A second approach is to calculate a-priori the center frequency to assure coherent resonance, and the signal bandwidth desired to coherently integrate the appropriate number of periodic structural elements for a given viewing geometry and target structure. As illustrated in FIG. 4, this approach is especially useful for low grazing-angle viewing, such as in the case of a fixed center frequency and signal bandwidth to be used against railroad ties at grazing angles of 10° or less, for example. From a given location above and to the side of the track, the geometry will change with the distance that the radar looks down the track. Consequently, there will be locations where the signals coherently integrate (as at points 123 and 124 in FIG. 3) to maximize the backscatter, followed by locations (such as at 127 and 128) where they interfere to minimize the signal.

Once the resonant center frequency and bandwidth of the integrating pulse is chosen, it is possible to transmit a coherent multiburst waveform of these pulses to achieve a moving target indication (MTI). The MTI waveform and processing using current art, will then be able to identify moving targets relative to the periodic structure, such as trains on the track. Further, the radar transmission antenna and receive structure could also be able to measure the angle of arrival of the backscattered signal allowing navigation along the track, and/or homing in accordance with system requirements.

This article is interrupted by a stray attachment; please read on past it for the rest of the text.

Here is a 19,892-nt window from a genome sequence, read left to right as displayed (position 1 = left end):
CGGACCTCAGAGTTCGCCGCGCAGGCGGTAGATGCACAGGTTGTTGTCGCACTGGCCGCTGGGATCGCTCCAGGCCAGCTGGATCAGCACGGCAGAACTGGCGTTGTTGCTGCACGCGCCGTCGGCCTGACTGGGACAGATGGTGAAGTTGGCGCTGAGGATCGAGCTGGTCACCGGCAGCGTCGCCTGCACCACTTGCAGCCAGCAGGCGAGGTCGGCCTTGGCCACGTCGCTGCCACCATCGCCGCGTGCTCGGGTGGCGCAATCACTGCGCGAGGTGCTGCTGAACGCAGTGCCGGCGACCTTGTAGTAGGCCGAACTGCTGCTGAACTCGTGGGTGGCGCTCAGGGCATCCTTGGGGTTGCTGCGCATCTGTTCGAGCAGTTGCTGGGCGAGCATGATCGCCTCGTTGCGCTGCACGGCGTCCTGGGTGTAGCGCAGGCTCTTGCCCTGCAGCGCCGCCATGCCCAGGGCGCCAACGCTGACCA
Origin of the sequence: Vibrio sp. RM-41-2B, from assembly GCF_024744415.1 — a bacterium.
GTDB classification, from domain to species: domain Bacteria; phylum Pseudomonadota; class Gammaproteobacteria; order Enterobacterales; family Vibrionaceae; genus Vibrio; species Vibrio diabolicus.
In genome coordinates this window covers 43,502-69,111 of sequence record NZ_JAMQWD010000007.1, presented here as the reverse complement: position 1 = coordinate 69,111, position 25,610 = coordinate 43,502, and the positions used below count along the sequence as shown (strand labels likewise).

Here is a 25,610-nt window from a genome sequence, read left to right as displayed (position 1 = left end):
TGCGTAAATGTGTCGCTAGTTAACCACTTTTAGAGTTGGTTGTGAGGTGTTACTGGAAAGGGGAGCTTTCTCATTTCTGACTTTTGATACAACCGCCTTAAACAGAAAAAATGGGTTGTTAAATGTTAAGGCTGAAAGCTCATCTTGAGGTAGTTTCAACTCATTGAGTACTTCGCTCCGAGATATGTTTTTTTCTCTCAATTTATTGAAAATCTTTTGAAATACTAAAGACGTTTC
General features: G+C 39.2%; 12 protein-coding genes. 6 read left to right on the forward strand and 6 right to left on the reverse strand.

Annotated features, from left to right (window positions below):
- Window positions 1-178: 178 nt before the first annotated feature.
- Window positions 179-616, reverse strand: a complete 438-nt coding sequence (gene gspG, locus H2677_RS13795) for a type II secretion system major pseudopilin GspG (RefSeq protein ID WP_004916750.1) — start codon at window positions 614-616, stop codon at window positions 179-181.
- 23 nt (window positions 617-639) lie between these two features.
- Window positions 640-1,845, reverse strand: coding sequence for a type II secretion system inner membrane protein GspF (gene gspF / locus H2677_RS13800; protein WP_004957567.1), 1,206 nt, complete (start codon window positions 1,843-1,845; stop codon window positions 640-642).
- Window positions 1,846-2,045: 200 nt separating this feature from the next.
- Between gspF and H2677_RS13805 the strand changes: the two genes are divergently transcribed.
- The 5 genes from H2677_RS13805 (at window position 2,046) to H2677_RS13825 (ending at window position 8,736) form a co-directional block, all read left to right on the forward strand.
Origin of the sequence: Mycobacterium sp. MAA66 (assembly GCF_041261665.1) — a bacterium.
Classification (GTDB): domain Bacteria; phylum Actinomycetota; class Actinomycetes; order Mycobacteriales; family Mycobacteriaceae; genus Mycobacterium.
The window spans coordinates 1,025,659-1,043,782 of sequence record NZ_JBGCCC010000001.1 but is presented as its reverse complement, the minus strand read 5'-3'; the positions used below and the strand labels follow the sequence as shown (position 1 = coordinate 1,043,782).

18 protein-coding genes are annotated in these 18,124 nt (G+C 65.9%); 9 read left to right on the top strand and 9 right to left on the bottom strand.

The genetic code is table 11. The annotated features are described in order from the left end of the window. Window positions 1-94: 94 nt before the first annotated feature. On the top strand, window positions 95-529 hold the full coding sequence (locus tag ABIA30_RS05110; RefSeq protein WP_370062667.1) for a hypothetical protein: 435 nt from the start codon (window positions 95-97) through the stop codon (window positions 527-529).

In one situation, the craft 10 is a missile which is intended to destroy a train 34 of railroad cars on the railroad track. The missile has other navigation guidance (not shown) that directs it to the general area of the railroad track, but it relies upon the detection of the backscatter resonance based on the separation of ties of the track, to locate and track the railroad. At first, the craft searches in frequency to allow for geometric viewing angle uncertainties. When the coherent backscatter resonance maximum is detected, the radar transmits at the wavelength of the resonance to optimize the received signal power. The craft then follows the track using the enhanced coherent backscatter signal. It can then transmit an MTI pulse burst waveform to identify a moving train on the track. I will then attack the train to derail and destroy it as well as to immobilize the use of the track for extended periods. It may be noted that there are a wide variety of periodic man-made structures on the landscape, including telephone poles indicated at 36, the posts of fences indicated at 38, and trees of an orchard or along a road indicated at 40. The flying craft may also use the detection of a particular resonant structure to guide it to a location at a predetermined distance or angle from the resonant structure.